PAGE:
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I may meander but I'm exploring, not lost

Sep 3, 2009

Directions in Security Metrics Research

NISTIR 7564 "Directions in Security Metrics Research" says:

"Advancing the state of scientifically sound, security measures and metrics (i.e., a metrology for information system security) would greatly aid the design, implementation, and operation of secure information systems."

Hear hear!

"... Enterprise-Level Security Metrics, was included in the most recent Hard Problem List prepared by the INFOSEC Research Council ..."
That I didn't know, but I totally agree: security metrics is indeed a Hard Problem.

If you would like to metricate your ISMS, do take a look at NIST's new paper. The main body is quite short at just 15 pages but covers a wide brief, drawing on metrication practices from other fields. If you are eager to learn more, there are six pages of references to deepen your knowlege still further.

Sep 2, 2009

Locational privacy

The Electronic Freedom Foundation's paper on locational privacy explores the privacy issues relating to automatic road toll devices and similar systems that check the locations of users. Such systems can be designed to incorporate locational privacy controls but this increases their complexity and cost - the question is whether that's justified by the privacy benefits.

It's also a moot point given that most of us already carry cellphones which can be tracked to a few city blocks or a few miles in open country.

Sep 1, 2009

HSBC fined for not protecting customer confidentiality

Info4security published news about HSBC's privacy lapses:

"The Financial Services Authority (FSA) has fined three HSBC firms over £3 million for not having adequate systems and controls in place to protect their customers' confidential details from being lost or stolen ... During its investigation into the firms' data security systems and controls, the Financial Services Authority (FSA) found that large amounts of unencrypted customer details had been sent via post or courier to third parties. Confidential information about customers was also left on open shelves or in unlocked cabinets, and could easily have been lost or stolen. In addition, it was noted that members of staff had not been given sufficient training on how to identify and manage risks such as identity theft."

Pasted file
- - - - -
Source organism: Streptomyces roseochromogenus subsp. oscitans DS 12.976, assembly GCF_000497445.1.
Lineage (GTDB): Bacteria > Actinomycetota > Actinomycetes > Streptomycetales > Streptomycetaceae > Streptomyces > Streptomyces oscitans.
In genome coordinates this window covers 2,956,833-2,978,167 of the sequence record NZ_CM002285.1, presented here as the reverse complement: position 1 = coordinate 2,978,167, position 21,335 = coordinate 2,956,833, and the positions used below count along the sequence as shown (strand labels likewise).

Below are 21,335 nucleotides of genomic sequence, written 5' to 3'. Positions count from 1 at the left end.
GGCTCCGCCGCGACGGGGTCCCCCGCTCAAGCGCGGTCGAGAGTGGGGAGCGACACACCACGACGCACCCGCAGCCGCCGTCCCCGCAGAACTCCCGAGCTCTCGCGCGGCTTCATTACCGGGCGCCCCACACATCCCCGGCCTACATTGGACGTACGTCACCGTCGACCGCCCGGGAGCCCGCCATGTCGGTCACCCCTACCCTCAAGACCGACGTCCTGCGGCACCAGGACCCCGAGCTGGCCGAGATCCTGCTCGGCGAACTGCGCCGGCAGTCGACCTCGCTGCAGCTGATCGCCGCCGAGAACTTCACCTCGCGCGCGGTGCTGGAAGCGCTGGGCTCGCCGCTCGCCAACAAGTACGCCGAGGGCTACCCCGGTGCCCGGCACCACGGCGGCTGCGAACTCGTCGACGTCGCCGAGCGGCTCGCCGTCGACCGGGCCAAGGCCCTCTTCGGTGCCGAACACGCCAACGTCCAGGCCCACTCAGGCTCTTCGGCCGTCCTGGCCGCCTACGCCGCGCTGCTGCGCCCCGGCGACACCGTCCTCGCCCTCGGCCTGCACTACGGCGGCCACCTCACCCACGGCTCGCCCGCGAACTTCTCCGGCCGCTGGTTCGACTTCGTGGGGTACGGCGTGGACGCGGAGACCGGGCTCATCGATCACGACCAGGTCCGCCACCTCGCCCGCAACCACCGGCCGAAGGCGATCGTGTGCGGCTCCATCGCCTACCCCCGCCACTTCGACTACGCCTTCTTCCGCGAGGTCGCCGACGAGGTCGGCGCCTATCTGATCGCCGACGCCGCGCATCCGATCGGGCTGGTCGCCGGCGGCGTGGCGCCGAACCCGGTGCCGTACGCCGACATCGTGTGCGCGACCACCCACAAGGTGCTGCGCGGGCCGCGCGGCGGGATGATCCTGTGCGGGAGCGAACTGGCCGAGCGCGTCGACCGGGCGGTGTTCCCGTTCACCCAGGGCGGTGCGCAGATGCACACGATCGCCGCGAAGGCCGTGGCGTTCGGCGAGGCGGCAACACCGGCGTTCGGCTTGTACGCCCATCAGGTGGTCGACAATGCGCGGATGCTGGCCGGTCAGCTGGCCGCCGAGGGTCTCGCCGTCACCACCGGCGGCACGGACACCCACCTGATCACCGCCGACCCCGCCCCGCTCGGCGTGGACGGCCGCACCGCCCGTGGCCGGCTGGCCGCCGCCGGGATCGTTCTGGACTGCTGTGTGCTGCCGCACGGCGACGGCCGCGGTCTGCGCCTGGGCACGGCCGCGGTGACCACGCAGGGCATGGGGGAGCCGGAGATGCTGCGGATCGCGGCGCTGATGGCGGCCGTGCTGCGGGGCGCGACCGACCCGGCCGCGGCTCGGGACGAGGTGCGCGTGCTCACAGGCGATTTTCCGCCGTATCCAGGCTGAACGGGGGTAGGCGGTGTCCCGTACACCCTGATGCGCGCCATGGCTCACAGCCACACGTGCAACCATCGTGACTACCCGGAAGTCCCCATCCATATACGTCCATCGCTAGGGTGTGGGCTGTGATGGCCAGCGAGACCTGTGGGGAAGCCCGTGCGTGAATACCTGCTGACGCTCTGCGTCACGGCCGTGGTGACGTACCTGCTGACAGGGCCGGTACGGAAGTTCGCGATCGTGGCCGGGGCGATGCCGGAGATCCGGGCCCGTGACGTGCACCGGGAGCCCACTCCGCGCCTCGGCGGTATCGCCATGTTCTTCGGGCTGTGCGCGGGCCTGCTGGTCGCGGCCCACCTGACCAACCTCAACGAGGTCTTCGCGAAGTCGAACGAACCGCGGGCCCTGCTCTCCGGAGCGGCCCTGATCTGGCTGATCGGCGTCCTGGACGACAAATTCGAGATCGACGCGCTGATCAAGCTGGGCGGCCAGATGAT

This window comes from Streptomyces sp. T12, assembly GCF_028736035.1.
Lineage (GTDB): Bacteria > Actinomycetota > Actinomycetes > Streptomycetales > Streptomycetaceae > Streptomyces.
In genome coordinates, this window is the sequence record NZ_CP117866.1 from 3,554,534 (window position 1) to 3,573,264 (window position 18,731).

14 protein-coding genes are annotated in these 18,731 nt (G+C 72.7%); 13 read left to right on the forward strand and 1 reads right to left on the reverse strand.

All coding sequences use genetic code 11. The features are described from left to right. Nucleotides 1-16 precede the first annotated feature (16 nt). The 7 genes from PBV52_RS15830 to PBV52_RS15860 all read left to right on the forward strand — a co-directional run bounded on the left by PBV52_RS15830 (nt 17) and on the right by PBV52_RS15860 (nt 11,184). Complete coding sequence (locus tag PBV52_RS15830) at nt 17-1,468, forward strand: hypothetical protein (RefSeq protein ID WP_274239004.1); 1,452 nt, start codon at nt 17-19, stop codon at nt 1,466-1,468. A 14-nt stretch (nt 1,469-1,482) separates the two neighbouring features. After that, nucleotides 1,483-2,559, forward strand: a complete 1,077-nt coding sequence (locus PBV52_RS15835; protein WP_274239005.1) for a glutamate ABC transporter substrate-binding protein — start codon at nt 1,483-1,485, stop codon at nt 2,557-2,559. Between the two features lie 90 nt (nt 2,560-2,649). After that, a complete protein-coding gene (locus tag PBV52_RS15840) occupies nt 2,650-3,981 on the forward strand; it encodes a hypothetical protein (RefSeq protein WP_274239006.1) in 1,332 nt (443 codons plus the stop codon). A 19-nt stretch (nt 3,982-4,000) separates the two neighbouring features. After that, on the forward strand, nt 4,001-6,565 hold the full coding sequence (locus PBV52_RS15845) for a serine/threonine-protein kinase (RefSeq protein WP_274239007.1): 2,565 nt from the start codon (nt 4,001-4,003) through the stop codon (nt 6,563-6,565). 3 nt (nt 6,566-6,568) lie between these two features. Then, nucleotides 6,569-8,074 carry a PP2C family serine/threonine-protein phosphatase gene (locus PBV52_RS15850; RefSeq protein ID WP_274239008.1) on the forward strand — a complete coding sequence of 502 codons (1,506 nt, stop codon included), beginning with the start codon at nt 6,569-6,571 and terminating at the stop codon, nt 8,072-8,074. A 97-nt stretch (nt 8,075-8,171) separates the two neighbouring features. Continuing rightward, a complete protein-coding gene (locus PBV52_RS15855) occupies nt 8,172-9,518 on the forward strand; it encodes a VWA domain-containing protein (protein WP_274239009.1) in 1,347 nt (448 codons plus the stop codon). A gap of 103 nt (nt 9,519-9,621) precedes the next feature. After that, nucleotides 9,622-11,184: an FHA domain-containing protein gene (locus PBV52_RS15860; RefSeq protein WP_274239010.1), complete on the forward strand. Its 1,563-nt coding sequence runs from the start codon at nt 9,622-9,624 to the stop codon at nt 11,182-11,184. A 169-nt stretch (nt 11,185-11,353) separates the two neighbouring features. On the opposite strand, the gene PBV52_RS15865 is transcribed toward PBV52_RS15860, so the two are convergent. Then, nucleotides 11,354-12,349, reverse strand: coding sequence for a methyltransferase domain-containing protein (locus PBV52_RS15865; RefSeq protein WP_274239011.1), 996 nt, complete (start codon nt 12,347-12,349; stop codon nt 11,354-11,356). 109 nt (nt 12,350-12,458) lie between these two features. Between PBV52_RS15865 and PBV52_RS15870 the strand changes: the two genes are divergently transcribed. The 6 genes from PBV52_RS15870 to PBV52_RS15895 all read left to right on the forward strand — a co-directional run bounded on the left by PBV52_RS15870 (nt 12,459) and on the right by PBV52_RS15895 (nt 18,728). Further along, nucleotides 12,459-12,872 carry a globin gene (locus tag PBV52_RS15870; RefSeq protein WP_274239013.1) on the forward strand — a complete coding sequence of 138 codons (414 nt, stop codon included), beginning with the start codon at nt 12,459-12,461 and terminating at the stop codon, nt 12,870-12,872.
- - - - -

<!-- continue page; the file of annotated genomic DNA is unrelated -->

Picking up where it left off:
Read the whole item here.

New security awareness module on privacy

Privacy is both a narrow, intensely personal issue relating to the individual, and a broad democratic principle relating to society at large. It’s one of those things in life that perhaps we don’t truly appreciate until it’s gone – ask anyone who has suffered intrusive media coverage for instance, lost their identity to an identity thief, or had their medical, personnel or credit card data records “lost presumed stolen”.

A lay person might define personal information as “Details about someone that they would consider private.” That definition may make perfect sense to you and me but is probably too subjective for the courts. Personal information is defined more narrowly in the legislation, but annoyingly the definitions vary between countries.

Read more about what’s in September’s NoticeBored module and the free security awareness newsletter, or follow along with us on Twitter or our blog as we continue gathering links to interesting privacy news.